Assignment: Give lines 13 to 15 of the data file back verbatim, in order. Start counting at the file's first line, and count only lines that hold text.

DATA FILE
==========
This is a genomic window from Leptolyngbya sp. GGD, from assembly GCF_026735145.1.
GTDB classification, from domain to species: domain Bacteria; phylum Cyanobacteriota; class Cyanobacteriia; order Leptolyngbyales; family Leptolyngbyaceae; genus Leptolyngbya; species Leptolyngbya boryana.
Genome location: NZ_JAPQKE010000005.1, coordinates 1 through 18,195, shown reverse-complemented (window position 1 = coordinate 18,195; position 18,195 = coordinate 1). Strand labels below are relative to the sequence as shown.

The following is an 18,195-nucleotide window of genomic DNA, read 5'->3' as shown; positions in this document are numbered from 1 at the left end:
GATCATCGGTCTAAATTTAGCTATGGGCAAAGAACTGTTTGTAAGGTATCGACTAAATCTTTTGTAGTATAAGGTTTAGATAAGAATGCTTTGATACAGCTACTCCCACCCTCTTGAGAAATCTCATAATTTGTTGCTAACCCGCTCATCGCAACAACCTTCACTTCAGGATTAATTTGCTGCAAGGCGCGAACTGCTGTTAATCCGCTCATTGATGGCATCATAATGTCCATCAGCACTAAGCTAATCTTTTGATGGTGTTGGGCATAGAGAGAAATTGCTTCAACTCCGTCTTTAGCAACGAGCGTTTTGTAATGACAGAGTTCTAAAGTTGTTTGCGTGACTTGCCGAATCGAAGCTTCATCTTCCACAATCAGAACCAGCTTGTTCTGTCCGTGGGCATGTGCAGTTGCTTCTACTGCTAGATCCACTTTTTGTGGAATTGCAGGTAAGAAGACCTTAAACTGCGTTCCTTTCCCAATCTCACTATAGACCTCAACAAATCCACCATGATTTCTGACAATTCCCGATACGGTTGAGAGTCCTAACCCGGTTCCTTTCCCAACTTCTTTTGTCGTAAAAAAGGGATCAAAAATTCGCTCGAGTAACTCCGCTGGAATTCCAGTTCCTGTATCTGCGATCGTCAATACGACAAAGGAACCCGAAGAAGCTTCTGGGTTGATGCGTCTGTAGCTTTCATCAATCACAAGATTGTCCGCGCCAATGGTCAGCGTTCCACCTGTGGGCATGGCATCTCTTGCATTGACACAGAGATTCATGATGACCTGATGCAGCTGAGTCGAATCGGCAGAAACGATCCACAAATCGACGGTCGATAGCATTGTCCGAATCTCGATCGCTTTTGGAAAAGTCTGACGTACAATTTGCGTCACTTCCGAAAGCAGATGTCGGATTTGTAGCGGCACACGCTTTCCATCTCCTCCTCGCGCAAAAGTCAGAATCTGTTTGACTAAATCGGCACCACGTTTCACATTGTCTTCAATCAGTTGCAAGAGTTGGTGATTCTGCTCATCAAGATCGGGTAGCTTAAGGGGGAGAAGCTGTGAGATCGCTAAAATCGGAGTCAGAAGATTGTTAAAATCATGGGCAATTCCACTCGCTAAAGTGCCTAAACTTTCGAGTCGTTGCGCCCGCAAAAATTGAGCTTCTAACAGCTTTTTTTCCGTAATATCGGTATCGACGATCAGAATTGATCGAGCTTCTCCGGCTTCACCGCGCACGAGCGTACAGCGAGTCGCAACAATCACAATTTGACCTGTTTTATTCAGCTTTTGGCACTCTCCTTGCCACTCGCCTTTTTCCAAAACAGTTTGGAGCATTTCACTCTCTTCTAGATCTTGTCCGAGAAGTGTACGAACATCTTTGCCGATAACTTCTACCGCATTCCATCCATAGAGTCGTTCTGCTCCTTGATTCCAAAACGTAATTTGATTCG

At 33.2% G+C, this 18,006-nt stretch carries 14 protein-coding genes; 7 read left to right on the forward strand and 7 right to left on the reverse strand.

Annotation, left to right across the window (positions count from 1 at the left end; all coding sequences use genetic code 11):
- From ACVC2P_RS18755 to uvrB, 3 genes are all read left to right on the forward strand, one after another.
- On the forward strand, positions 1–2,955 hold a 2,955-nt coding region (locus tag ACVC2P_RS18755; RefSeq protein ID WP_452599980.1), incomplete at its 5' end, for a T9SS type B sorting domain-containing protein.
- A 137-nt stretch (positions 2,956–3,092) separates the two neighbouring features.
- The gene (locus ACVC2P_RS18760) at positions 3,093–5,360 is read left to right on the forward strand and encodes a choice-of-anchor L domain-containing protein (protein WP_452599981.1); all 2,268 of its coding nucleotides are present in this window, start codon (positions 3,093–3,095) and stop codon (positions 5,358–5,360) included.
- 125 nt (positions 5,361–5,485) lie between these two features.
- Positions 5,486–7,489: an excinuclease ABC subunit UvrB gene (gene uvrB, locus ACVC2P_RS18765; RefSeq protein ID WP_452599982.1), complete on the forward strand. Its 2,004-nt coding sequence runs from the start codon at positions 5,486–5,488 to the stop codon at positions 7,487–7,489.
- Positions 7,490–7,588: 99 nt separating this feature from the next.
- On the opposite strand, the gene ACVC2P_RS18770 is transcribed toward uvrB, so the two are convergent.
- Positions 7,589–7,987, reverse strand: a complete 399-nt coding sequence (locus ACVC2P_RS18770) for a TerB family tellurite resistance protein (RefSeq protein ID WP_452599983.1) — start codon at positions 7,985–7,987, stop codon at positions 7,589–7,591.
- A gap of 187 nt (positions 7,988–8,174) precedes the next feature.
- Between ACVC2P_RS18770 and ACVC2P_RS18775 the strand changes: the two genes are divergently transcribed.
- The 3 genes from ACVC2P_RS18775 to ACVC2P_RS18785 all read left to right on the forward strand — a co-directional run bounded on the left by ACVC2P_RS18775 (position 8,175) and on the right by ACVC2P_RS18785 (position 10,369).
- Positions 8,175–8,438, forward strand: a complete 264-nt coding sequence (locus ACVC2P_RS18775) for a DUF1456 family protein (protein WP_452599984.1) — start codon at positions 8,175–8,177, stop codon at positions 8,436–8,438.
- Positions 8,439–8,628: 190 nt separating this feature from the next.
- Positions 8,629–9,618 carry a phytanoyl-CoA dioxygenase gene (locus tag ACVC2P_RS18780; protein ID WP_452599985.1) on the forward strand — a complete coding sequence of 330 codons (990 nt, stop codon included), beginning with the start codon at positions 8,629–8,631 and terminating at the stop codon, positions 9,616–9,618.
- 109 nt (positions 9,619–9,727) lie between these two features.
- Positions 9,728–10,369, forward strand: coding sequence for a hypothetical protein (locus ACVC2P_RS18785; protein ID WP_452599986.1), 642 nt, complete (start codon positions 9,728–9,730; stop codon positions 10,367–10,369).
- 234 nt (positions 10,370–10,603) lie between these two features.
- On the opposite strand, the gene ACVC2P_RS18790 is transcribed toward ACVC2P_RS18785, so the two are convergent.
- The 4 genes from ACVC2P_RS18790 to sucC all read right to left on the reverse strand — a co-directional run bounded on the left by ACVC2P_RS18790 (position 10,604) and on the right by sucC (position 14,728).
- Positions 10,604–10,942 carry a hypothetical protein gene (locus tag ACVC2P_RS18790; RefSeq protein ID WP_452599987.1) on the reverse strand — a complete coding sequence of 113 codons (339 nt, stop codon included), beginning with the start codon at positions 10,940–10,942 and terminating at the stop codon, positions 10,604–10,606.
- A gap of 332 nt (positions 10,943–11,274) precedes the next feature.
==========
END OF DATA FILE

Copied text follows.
- Positions 5,486–7,489: an excinuclease ABC subunit UvrB gene (gene uvrB, locus ACVC2P_RS18765; RefSeq protein ID WP_452599982.1), complete on the forward strand. Its 2,004-nt coding sequence runs from the start codon at positions 5,486–5,488 to the stop codon at positions 7,487–7,489.
- Positions 7,490–7,588: 99 nt separating this feature from the next.
- On the opposite strand, the gene ACVC2P_RS18770 is transcribed toward uvrB, so the two are convergent.